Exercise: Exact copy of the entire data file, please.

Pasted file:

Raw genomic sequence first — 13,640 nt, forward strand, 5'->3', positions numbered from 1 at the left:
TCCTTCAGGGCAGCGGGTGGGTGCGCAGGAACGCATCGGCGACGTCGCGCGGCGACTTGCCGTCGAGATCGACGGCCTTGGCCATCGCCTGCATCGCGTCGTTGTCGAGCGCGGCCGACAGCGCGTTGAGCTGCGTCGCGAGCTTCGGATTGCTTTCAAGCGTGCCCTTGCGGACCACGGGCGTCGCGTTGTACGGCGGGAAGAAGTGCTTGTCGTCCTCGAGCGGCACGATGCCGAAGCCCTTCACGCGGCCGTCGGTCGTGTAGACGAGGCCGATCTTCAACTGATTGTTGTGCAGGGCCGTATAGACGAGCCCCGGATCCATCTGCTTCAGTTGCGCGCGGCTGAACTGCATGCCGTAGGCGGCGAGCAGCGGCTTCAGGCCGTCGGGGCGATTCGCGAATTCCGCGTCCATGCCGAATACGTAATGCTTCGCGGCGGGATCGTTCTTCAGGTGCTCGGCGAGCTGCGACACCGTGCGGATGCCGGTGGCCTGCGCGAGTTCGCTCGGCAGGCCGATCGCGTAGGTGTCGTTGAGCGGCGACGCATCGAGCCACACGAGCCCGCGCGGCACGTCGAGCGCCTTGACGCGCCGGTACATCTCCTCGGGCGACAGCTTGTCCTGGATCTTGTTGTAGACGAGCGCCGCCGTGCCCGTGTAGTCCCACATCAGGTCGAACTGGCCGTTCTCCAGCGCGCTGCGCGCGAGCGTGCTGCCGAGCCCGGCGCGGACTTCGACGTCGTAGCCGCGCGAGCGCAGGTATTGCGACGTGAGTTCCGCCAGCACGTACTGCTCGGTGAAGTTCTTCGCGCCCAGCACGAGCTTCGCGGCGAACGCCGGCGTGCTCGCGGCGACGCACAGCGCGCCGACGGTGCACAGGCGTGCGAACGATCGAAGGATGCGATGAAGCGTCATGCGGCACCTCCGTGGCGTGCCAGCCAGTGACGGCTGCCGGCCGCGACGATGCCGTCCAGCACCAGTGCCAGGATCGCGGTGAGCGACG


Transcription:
Raw genomic sequence first — 13,640 nt, forward strand, 5'->3', positions numbered from 1 at the left:
TCCTTCAGGGCAGCGGGTGGGTGCGCAGGAACGCATCGGCGACGTCGCGCGGCGACTTGCCGTCGAGATCGACGGCCTTGGCCATCGCCTGCATCGCGTCGTTGTCGAGCGCGGCCGACAGCGCGTTGAGCTGCGTCGCGAGCTTCGGATTGCTTTCAAGCGTGCCCTTGCGGACCACGGGCGTCGCGTTGTACGGCGGGAAGAAGTGCTTGTCGTCCTCGAGCGGCACGATGCCGAAGCCCTTCACGCGGCCGTCGGTCGTGTAGACGAGGCCGATCTTCAACTGATTGTTGTGCAGGGCCGTATAGACGAGCCCCGGATCCATCTGCTTCAGTTGCGCGCGGCTGAACTGCATGCCGTAGGCGGCGAGCAGCGGCTTCAGGCCGTCGGGGCGATTCGCGAATTCCGCGTCCATGCCGAATACGTAATGCTTCGCGGCGGGATCGTTCTTCAGGTGCTCGGCGAGCTGCGACACCGTGCGGATGCCGGTGGCCTGCGCGAGTTCGCTCGGCAGGCCGATCGCGTAGGTGTCGTTGAGCGGCGACGCATCGAGCCACACGAGCCCGCGCGGCACGTCGAGCGCCTTGACGCGCCGGTACATCTCCTCGGGCGACAGCTTGTCCTGGATCTTGTTGTAGACGAGCGCCGCCGTGCCCGTGTAGTCCCACATCAGGTCGAACTGGCCGTTCTCCAGCGCGCTGCGCGCGAGCGTGCTGCCGAGCCCGGCGCGGACTTCGACGTCGTAGCCGCGCGAGCGCAGGTATTGCGACGTGAGTTCCGCCAGCACGTACTGCTCGGTGAAGTTCTTCGCGCCCAGCACGAGCTTCGCGGCGAACGCCGGCGTGCTCGCGGCGACGCACAGCGCGCCGACGGTGCACAGGCGTGCGAACGATCGAAGGATGCGATGAAGCGTCATGCGGCACCTCCGTGGCGTGCCAGCCAGTGACGGCTGCCGGCCGCGACGATGCCGTCCAGCACCAGTGCCAGGATCGCGGTGAGCGACG